I have lived most of the last 20 or so years on an Indian reservation. I taught high school and middle school students for 17 years. If I ever blog at length about my experiences and insights gained from the experience, I might decide it matters to identify the tribe, the school district, etc., but for this blog I’ll leave it there.
It took time, but eventually for most school years I had a very good relationship with my students. Actually, when it came to discipline and class control issues I said more than once to a recalcitrant student something like this: ‘There seems to be a battle between you and me about who going to run this show. I know that right now we have the kind of office leadership that would let you win this battle, but I want you to know something. If you win I’ll probably be fired or I will quit and if you win, I don’t want to work here. So, I’m not sending you to the office, but I do want you and every student in this class to go home tonight and tell your parents or guardians all about what is going on. Tell them every single thing including what I just said about working here. Tell them they can call the office and set up a meeting with myself and the principal. I’ve been here so long that I’ve forgotten I’m a white man. I won’t put up with this any more than you’re grandparents would. So bring it on.” I won every time.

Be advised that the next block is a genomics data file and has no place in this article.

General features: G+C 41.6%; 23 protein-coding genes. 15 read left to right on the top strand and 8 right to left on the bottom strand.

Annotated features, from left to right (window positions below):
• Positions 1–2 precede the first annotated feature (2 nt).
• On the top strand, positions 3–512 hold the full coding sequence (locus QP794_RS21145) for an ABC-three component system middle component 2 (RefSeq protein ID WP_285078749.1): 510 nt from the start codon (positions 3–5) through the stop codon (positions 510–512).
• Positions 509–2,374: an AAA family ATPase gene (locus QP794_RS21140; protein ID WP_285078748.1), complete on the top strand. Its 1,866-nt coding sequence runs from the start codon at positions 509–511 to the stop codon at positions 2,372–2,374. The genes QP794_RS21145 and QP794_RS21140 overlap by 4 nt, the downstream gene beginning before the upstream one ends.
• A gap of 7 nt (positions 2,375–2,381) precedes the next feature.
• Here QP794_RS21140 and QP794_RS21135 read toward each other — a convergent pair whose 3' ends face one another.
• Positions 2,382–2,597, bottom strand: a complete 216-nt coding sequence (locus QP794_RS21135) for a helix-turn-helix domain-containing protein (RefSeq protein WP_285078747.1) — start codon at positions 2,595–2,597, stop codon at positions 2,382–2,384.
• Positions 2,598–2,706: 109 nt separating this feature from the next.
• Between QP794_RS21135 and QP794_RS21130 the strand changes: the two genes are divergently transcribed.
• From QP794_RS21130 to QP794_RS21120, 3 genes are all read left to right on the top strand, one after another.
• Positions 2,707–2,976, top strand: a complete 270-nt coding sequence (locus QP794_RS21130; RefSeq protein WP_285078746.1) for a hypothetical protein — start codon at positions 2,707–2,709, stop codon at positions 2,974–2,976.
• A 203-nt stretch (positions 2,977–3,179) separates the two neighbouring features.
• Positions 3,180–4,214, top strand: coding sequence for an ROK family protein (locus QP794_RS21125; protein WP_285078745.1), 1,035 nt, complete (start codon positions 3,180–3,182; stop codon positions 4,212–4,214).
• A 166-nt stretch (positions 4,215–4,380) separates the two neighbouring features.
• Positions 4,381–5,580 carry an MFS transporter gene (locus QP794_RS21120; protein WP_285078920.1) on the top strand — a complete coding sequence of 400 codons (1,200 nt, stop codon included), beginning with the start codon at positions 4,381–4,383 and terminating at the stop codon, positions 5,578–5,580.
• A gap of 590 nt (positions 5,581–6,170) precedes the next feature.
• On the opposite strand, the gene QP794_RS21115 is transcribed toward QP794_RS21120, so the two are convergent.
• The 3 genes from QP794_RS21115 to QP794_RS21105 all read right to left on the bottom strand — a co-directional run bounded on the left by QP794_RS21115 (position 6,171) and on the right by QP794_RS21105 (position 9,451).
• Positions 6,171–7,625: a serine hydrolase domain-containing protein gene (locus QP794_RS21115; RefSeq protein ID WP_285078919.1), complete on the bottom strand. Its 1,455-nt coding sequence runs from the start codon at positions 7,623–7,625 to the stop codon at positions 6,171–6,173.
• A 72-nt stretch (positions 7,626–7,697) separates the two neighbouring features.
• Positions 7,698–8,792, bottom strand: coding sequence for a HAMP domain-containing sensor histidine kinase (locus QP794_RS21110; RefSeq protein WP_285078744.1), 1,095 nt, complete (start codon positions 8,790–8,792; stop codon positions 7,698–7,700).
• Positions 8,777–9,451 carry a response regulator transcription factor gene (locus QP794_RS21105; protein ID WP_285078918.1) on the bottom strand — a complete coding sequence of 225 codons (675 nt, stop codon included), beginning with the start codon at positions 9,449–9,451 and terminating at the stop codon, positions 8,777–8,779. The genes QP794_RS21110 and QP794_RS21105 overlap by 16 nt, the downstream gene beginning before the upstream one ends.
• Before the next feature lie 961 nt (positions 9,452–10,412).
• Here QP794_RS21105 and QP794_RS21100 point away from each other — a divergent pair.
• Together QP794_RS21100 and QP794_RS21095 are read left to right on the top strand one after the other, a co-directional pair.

Most of the time, of course, my classes were fun. I was a funny teacher, too. I was liked. So, that’s my background in a nutshell to set up what I’m going to share with you about using words such as “Redskins,” “Indians,” and actions such as the “Tomahawk chop.” Simply put, at least at a national level (which was the context in which I held these discussions), my students didn’t give a rat’s ass about such things. In fact many of them went out of their way to wear a Cleveland Indians baseball cap or a Redskins symbol. Didn’t bother ‘em a bit.